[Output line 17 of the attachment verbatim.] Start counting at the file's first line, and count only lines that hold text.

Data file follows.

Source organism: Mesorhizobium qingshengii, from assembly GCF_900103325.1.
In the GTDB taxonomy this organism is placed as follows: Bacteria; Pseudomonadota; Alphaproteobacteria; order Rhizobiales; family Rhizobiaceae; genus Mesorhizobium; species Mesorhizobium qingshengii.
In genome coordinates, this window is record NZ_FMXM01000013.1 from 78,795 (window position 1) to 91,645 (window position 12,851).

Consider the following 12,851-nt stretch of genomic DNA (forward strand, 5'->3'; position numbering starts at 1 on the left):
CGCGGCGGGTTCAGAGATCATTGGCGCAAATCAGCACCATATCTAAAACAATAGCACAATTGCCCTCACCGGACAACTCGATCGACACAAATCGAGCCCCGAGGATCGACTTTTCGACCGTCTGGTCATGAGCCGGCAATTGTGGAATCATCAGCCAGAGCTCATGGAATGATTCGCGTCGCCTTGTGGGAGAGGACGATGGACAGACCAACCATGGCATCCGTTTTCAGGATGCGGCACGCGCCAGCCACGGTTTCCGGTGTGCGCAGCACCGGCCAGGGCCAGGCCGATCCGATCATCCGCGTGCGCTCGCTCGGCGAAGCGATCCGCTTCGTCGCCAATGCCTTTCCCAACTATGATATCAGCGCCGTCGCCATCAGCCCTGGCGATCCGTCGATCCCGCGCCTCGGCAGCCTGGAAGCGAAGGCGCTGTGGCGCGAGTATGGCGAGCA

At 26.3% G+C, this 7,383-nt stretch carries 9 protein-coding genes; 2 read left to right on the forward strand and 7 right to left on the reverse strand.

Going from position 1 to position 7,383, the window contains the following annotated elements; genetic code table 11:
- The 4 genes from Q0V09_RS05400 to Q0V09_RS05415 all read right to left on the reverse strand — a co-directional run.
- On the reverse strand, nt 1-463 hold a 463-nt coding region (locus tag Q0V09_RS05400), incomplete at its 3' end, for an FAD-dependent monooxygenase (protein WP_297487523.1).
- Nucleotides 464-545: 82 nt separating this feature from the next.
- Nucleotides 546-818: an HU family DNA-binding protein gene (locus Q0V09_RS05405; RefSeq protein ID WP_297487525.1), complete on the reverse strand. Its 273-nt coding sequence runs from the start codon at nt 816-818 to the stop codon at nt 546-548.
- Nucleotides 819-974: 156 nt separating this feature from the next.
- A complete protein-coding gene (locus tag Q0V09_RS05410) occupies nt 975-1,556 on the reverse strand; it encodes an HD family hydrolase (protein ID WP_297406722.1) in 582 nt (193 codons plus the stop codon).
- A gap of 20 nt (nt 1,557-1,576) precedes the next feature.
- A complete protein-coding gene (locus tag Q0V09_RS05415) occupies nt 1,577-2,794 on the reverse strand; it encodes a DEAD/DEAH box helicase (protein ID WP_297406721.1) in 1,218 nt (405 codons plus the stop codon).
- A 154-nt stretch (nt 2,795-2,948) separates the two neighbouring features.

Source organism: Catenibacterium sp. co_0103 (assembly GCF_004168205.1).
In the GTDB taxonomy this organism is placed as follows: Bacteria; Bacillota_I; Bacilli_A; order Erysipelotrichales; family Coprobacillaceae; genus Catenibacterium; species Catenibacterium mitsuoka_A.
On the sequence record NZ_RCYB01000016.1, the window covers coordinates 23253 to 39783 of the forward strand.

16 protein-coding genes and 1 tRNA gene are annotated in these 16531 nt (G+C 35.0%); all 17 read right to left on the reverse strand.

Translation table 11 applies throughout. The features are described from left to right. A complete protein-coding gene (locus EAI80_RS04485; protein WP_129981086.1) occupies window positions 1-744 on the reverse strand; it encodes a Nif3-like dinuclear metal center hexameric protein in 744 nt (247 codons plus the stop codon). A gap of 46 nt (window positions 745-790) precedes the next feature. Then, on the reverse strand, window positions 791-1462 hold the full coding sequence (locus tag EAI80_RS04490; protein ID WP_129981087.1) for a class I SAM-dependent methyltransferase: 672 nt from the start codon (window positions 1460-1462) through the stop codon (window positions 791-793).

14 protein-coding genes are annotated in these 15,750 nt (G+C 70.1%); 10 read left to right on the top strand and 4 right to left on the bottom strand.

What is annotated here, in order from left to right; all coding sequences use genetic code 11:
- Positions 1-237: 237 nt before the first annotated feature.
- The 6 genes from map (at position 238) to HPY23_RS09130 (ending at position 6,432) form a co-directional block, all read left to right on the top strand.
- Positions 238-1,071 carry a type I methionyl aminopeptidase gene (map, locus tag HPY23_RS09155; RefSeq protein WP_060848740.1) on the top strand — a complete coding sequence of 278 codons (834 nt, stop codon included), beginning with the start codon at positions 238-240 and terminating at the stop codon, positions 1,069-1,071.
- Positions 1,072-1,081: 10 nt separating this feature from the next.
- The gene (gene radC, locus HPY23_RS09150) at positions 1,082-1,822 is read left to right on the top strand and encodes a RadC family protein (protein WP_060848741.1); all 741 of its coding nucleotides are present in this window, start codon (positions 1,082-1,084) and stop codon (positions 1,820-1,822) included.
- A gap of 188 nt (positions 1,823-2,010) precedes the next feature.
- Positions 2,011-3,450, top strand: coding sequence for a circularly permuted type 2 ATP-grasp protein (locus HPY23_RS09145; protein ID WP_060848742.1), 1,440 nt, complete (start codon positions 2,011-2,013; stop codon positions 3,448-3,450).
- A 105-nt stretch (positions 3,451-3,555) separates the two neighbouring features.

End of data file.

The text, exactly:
Source organism: Catenibacterium sp. co_0103 (assembly GCF_004168205.1).